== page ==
Movie Review: IT

Today’s Halloween guest post is from JL movie buff Katelyn Barbee:

Katelyn Barbee is a Phoenix college student by day and a writer by night. When not working on her fantasy series, you can find her at the cinema catching the latest flicks or enjoying a nature walk when the weather is nice. Her publications include “The Miller’s Daughter” in From the Stories of Old and “The Solstice Beast” in Whispers in the Shadows.





In 1988, a group of kids come face-to-face with the town monster and face their own demons in the process…


I’ll be honest; I’ve never read Steven King’s It so I can’t vouch for how faithful an adaption it is, but I can say it’s a damn good film.

The acting is top notch, in particular, the main child actors (who come together and form the Losers Club). There is a distinctly 80’s Spielbergian vibe throughout the film, similar to Netflix’s excellent Stranger Things, balancing terror with genuine emotional stakes for the characters as well as the audience.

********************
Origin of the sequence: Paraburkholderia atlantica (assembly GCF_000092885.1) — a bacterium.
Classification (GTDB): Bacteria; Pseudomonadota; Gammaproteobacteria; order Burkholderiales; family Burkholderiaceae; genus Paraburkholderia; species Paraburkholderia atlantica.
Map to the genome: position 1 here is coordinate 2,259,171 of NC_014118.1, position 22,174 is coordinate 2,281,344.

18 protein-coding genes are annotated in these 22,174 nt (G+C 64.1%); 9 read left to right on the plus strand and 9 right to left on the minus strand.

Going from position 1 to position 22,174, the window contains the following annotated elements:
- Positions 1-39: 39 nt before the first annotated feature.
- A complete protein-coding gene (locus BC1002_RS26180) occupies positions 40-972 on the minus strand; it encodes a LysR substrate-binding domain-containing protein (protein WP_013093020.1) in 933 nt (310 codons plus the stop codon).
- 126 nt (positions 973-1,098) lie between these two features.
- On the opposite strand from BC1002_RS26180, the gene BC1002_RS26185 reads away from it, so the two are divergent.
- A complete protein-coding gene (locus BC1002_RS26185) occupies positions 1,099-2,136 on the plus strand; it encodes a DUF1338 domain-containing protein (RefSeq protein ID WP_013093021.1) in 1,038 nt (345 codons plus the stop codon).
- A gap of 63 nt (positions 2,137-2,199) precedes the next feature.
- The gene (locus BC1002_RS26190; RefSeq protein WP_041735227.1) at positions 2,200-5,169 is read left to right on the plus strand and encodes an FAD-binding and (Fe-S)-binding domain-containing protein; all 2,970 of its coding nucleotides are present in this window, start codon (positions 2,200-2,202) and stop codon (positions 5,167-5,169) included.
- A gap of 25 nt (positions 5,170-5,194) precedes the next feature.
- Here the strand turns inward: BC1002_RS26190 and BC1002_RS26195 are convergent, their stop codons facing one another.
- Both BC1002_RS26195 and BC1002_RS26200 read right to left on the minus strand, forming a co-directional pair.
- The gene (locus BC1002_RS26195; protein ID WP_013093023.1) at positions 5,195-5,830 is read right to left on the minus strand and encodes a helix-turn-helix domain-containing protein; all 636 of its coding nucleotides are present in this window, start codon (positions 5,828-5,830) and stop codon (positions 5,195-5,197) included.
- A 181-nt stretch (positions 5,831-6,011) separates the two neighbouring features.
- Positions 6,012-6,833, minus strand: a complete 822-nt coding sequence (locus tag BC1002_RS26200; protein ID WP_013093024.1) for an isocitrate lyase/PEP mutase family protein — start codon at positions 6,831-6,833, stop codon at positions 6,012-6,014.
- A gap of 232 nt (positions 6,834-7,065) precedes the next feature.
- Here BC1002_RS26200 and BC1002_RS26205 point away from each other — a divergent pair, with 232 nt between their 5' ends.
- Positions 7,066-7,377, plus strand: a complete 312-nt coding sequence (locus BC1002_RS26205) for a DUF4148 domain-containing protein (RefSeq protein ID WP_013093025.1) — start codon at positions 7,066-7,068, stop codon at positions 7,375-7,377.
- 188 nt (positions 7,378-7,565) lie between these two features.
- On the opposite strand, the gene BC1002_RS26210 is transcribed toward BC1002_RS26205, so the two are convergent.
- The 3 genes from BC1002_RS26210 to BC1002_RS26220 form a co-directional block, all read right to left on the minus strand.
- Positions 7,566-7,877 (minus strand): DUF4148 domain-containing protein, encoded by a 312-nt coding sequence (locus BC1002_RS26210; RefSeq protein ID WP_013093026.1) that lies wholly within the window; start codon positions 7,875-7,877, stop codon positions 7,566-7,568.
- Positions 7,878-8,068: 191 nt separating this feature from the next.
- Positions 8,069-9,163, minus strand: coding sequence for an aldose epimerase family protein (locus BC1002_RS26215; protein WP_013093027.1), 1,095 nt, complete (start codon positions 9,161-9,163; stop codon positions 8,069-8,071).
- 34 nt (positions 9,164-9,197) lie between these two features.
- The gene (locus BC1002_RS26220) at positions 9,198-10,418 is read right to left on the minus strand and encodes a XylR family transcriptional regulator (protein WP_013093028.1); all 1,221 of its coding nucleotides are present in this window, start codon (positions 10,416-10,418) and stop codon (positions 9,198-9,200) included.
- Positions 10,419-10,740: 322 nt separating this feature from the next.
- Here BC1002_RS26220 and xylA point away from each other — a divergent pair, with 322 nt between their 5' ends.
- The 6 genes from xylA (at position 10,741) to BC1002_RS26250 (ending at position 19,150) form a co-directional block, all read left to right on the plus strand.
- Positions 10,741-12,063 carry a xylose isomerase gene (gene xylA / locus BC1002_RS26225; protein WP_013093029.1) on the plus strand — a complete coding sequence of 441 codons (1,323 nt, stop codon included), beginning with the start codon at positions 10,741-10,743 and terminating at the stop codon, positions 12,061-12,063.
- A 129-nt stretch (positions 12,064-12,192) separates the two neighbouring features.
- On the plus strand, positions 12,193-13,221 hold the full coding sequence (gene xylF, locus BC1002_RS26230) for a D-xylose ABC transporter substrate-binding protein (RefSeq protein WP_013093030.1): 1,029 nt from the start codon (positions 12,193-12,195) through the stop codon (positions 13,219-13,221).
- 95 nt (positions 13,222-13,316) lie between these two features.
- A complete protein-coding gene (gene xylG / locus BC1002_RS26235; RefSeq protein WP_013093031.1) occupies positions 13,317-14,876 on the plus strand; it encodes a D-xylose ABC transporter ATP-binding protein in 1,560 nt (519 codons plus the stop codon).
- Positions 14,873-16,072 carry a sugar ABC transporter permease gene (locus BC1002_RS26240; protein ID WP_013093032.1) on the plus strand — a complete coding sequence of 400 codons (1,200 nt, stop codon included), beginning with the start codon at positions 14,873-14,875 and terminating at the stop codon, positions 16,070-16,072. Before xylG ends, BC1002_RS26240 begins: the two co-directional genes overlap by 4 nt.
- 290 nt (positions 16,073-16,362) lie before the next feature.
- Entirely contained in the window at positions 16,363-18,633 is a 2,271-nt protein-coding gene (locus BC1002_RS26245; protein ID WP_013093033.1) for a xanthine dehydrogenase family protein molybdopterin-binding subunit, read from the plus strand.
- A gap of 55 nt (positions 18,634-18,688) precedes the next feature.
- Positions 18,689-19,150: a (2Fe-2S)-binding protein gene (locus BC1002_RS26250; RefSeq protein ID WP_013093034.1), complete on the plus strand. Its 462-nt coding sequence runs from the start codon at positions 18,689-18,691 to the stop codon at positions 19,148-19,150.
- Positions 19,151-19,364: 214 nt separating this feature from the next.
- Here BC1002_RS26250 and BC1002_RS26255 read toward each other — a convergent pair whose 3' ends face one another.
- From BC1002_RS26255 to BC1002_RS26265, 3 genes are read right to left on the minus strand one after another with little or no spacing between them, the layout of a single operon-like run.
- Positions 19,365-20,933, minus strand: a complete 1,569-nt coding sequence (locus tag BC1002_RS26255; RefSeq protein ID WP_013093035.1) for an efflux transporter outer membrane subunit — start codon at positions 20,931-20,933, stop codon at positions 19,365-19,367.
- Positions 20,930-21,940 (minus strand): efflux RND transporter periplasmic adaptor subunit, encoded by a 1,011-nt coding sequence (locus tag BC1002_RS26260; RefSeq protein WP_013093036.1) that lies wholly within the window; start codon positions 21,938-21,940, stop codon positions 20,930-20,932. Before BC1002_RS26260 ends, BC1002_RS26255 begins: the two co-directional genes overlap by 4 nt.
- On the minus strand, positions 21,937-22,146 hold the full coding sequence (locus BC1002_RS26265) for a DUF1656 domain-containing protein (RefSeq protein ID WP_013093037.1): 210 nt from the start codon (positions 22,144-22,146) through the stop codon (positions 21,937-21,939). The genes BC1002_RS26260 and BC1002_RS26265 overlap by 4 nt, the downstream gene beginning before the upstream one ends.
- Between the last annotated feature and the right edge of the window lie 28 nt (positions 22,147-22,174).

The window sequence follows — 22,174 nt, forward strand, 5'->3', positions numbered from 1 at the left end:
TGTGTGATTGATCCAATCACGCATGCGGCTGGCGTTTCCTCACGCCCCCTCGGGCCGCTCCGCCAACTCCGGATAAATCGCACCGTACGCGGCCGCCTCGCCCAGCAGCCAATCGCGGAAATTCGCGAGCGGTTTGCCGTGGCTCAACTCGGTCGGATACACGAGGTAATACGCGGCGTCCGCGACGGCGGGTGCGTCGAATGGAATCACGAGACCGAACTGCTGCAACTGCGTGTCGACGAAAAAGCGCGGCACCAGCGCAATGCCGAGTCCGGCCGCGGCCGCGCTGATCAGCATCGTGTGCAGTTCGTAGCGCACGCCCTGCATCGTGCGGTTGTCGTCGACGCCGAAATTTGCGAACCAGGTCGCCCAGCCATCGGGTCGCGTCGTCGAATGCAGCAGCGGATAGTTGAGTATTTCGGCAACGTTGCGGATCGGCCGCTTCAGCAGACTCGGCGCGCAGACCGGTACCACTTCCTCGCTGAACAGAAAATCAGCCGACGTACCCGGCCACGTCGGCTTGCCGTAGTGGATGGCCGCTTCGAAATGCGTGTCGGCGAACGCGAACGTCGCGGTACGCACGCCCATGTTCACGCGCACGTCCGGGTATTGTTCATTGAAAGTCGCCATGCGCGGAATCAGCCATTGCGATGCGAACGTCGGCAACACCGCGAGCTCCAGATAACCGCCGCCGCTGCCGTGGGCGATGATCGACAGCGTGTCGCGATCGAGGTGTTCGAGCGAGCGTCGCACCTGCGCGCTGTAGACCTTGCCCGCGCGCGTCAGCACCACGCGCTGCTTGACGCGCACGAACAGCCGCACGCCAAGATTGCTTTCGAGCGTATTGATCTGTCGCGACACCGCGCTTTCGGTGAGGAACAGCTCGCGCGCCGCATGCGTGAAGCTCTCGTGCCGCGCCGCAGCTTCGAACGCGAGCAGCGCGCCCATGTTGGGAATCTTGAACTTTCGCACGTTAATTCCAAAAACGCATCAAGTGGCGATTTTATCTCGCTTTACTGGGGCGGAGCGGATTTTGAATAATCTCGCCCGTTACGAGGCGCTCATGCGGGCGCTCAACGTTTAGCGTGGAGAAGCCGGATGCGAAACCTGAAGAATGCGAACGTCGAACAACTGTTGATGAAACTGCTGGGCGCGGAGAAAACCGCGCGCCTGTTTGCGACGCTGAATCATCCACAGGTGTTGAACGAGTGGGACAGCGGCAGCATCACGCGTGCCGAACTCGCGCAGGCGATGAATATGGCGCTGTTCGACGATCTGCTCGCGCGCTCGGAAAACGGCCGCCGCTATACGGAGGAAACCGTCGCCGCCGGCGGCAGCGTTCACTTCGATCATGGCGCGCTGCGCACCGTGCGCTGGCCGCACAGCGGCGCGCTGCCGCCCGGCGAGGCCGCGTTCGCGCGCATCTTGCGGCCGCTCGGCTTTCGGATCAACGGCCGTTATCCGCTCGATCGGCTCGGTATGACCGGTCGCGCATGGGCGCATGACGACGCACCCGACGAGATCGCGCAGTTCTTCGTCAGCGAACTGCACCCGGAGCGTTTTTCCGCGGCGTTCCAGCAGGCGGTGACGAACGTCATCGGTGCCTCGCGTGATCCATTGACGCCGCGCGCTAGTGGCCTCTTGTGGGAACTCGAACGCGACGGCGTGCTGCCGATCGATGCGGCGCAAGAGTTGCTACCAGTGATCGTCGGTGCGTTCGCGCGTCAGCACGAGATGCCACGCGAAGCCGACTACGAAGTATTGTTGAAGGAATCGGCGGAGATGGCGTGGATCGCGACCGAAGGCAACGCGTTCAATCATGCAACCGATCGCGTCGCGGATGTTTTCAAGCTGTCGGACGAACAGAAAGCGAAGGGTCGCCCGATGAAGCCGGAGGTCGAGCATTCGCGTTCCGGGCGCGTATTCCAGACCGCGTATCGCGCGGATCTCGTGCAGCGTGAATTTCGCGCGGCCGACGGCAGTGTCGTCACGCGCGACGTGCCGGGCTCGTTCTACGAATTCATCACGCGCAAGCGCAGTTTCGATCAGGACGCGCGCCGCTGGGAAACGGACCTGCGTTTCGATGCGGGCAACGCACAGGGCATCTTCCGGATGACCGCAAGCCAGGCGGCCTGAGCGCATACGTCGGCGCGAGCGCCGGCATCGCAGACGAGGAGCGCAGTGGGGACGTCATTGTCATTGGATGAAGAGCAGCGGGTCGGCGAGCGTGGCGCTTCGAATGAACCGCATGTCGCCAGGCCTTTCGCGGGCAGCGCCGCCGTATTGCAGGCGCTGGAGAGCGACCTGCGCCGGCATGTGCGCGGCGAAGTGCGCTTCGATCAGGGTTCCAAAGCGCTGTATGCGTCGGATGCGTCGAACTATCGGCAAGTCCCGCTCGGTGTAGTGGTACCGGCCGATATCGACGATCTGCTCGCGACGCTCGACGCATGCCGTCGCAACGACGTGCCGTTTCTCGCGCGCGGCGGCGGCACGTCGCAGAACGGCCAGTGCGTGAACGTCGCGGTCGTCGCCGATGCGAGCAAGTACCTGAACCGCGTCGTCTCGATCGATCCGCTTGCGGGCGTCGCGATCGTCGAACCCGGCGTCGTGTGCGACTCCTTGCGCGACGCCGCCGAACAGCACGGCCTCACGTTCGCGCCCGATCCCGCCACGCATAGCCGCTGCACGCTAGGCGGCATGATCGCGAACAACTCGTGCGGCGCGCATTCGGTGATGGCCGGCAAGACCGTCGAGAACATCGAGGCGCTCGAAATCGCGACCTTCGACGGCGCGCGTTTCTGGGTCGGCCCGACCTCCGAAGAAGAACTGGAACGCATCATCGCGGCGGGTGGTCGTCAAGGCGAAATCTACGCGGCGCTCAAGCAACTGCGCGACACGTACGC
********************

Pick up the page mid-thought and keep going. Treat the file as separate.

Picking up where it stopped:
Bill Skarsgård does an excellent job in making the role of Pennywise the Dancing Clown his own. In a very chameleon-like performance, he’s able to switch from comically goofy to alien and monstrous in less time than it takes to blink.

Also worth a mention is Henry Bowers, the main bully and serial killer in the making who terrorizes the Losers at any opportunity he gets (and also is partly responsible for their uniting). In some ways, he’s a worse villain than Pennywise because we’ve all known someone like him who’s made our lives a living hell.

If I had to quibble with anything, it’s that certain members of the Loser’s Club aren’t given enough screen time to get to know them beyond their given roles within the group. Characters appear then disappear for a while until they’re needed again.

The film is also less scary than I originally thought it was going to be and a couple of moments come off as more humorous than I think they’re intended to. Or maybe I’m just hard to scare. In some ways, it’s more about the traumas of childhood and overcoming them than about a creepy clown who hunts down children.

Ultimately, if you’re looking for a film that’s got both heart and decent frights, I’d recommend it (pun intended).



Like Stephen King? Check out this review of Misery.


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